December 2010

Standardized system for PMDs wins nod

By Cary Groner

The explosive growth in research and clinical applications for plantar pressure measurement devices (PMDs) has led to efforts to standardize protocols so that data can be more easily interpreted and compared by scientists and clinicians. The standardization project, spearheaded by Claudia Giacomozzi, PhD, senior researcher at the Italian National Institute of Health (ISS), has recently gained significant momentum. Giacomozzi hopes to have industry agreement to the ISS team’s recommendations within a few months.

“To have correct and reliable measurement, you have to have reliable instrumentation,” Giacomozzi explained. “You have to decide which parameters you want to measure and how you will calculate them. For example, different companies use different algorithms to calculate the pressure-time integral, which leads to trouble comparing results from different devices.”
In a recent paper, Giacomozzi noted that differences in sensor technology, matrix spatial resolution, pressure range, sampling rate, calibration procedures, and raw data processing lead to significant differences in the accuracy of PMDs. In patients with diabetic neuropathy, for example, she pointed out that clinicians use peak plantar pressure thresholds to assess the risk of ulceration. But discrepancies between systems in the measured pressure values contribute to confusion about the definition of such risk thresholds.

Generally, standardization would cover hardware performance, measuring protocols, data processing, and parameters related to diagnosis and therapy. Giacomozzi and her team also want regulation of PMDs as medical devices, international and intercorporate cooperation on standards, and simplification of terminology. Even the discipline itself is now referred to by a plethora of names:  baropodometry, pedobarometry, and pedobarography. The team is pushing for adoption of the less convoluted “pedography” instead.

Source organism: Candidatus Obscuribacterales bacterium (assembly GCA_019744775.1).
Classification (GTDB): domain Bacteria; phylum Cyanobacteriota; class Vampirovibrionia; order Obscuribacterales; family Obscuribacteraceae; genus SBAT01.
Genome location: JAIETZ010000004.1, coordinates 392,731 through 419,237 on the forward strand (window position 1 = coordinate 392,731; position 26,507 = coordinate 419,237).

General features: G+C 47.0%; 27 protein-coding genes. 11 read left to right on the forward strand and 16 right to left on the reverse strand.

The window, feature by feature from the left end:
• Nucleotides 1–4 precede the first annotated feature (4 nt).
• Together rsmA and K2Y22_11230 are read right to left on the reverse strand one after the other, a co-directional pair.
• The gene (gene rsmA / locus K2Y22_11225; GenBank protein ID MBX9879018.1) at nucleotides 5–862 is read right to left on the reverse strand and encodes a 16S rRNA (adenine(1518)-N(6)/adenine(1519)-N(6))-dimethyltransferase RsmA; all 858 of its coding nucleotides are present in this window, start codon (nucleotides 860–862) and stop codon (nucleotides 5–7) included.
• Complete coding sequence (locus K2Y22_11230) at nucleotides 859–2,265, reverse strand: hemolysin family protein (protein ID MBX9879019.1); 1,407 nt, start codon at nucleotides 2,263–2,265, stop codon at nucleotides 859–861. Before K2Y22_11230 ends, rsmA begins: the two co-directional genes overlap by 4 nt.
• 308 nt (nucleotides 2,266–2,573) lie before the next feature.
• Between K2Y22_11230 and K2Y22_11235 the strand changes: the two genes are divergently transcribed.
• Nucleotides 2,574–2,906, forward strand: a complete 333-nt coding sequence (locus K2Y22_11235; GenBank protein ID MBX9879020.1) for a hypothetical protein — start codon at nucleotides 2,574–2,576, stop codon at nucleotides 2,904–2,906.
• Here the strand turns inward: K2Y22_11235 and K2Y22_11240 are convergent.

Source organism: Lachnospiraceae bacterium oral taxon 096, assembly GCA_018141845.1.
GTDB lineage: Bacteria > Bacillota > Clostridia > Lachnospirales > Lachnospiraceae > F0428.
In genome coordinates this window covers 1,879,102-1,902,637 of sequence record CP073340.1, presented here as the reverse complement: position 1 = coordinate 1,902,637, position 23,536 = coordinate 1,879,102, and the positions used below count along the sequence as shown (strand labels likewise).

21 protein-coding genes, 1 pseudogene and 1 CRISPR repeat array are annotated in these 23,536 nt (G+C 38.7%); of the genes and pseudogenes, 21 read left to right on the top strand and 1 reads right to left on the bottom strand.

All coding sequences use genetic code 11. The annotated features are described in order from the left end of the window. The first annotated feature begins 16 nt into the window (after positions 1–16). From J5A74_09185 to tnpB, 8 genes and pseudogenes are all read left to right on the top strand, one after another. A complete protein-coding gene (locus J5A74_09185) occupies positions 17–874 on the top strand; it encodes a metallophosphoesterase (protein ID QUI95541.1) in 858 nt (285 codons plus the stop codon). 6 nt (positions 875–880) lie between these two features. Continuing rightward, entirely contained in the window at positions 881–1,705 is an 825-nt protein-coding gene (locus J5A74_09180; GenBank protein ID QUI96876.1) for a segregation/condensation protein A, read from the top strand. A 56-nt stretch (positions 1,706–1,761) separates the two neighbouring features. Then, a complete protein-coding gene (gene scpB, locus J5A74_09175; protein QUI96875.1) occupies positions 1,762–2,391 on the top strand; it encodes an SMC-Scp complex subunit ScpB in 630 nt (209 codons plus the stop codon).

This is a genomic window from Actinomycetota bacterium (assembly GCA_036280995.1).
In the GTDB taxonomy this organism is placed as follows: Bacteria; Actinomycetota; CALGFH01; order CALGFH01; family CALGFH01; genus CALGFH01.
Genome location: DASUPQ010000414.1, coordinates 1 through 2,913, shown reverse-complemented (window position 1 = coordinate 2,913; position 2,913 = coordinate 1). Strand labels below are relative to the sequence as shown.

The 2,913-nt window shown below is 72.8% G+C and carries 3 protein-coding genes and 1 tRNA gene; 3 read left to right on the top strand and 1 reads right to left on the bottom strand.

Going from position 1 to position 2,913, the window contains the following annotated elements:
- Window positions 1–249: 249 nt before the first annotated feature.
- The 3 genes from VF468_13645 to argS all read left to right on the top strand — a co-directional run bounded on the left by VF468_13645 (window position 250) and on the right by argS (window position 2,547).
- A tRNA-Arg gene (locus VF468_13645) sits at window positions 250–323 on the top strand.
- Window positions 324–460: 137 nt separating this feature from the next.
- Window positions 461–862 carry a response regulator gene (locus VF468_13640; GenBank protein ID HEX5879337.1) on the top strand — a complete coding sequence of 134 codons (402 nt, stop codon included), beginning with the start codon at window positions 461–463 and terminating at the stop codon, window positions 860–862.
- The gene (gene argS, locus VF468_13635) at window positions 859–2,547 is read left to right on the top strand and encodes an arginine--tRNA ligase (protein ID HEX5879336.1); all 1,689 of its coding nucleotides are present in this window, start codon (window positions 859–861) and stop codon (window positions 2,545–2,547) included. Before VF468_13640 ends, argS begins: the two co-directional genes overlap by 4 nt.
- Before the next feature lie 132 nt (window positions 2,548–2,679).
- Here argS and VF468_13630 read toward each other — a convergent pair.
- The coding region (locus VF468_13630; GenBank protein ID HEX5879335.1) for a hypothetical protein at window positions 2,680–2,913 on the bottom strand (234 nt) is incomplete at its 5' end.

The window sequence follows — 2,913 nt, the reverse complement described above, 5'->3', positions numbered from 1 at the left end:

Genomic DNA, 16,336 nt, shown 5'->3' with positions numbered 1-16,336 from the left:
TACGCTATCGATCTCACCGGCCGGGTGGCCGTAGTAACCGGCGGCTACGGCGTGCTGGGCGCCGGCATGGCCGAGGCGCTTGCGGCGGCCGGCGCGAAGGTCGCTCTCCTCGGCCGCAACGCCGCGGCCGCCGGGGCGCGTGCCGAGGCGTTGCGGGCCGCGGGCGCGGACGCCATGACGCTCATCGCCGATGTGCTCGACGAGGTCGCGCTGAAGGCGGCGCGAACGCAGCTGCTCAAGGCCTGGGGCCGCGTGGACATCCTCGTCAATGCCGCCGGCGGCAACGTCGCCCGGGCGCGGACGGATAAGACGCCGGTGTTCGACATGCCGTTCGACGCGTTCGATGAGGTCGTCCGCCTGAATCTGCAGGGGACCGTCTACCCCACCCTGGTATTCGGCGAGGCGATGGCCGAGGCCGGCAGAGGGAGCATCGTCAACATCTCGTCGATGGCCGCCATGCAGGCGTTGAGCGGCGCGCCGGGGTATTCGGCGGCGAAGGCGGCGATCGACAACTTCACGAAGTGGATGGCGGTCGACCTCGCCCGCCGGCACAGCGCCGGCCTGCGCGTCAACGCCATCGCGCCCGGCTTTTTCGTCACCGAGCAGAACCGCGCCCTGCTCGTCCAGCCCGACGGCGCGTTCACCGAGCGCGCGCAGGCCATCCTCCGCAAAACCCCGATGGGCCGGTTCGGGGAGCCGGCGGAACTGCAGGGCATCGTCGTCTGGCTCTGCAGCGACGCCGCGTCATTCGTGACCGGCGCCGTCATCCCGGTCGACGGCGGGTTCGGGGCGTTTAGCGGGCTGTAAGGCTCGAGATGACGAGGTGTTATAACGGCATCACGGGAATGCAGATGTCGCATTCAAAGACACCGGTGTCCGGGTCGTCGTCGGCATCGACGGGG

Giacomozzi and her ISS colleagues have so far compared five commercial PMDs with respect to criteria including sensor response variability; sensor hysteresis (a type of memory effect); sensor creep (variation of pressure response over time); and platform response in the accuracy and repeatability of center-of-pressure coordinates. Their results have led to recommendations to manufacturers in areas such as in-house technical assessment, calibration, documentation, and monitoring.

“I entirely agree with Dr. Giacomozzi about this,” said David Armstrong, DPM, MD, PhD, a professor of surgery at the University of Arizona College of Medicine. “One of the major goals of our research team over the past 15 to 20 years has been to create a diagnostic and therapeutic lingua franca. We have to be speaking the same language in different clinics around the world, and if we have to constantly do conversions it makes things more complicated. This is going to become even more important as we develop better algorithms to compare relative pressures, or to assess dynamic and static foot function.”

For Karen Nolan, PhD, an assistant professor in the department of physical medicine and rehabilitation at the University of Medicine and Dentistry of New Jersey, and a researcher at the Kessler Foundation in West Orange, NJ, solid reporting can help compensate for shortfalls in standardization.

“If we come up with a standard system of accurately reporting—from calibration to the selection of variables to the functionality of the equipment—then we can compare data,” she said. “It’s important that you know that a value or a piece of data you’re receiving from a test is accurate and usable, so you’re never wasting the subject’s time.”

Nolan believes that much of the potential of PMDs lies ahead, and that progress will be driven from the laboratory to the clinic.

“If you can’t get standards in research, it will never be implemented in the clinic,” she said. “MRI [scans] started out as research tools, but in order for them to be relied on clinically, they had to come up with accuracy criteria for all of the different machines. That’s where we’re coming from. For the industry, it’s a win-win, because when the standards get created, the technology becomes more widespread, more reliable, and better utilized.”

Sponsored by an educational grant from Tekscan

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